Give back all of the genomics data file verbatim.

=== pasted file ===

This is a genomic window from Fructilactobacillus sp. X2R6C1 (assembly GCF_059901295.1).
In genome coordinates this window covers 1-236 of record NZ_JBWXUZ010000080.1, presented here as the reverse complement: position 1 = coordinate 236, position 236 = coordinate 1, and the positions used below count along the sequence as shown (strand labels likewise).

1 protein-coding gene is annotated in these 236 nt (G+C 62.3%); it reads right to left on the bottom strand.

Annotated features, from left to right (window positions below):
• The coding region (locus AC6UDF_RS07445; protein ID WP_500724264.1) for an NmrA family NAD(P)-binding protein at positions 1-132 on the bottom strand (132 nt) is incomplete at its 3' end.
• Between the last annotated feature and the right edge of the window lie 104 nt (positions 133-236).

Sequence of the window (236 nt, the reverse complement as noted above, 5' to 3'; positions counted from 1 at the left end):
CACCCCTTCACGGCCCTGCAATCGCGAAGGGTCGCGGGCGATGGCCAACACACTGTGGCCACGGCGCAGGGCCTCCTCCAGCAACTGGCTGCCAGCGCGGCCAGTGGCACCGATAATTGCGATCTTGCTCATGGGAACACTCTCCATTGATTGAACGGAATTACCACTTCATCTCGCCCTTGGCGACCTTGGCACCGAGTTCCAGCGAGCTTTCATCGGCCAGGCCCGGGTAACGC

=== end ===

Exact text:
This is a genomic window from Fructilactobacillus sp. X2R6C1 (assembly GCF_059901295.1).
In genome coordinates this window covers 1-236 of record NZ_JBWXUZ010000080.1, presented here as the reverse complement: position 1 = coordinate 236, position 236 = coordinate 1, and the positions used below count along the sequence as shown (strand labels likewise).

1 protein-coding gene is annotated in these 236 nt (G+C 62.3%); it reads right to left on the bottom strand.

Annotated features, from left to right (window positions below):
• The coding region (locus AC6UDF_RS07445; protein ID WP_500724264.1) for an NmrA family NAD(P)-binding protein at positions 1-132 on the bottom strand (132 nt) is incomplete at its 3' end.
• Between the last annotated feature and the right edge of the window lie 104 nt (positions 133-236).

Sequence of the window (236 nt, the reverse complement as noted above, 5' to 3'; positions counted from 1 at the left end):
CACCCCTTCACGGCCCTGCAATCGCGAAGGGTCGCGGGCGATGGCCAACACACTGTGGCCACGGCGCAGGGCCTCCTCCAGCAACTGGCTGCCAGCGCGGCCAGTGGCACCGATAATTGCGATCTTGCTCATGGGAACACTCTCCATTGATTGAACGGAATTACCACTTCATCTCGCCCTTGGCGACCTTGGCACCGAGTTCCAGCGAGCTTTCATCGGCCAGGCCCGGGTAACGC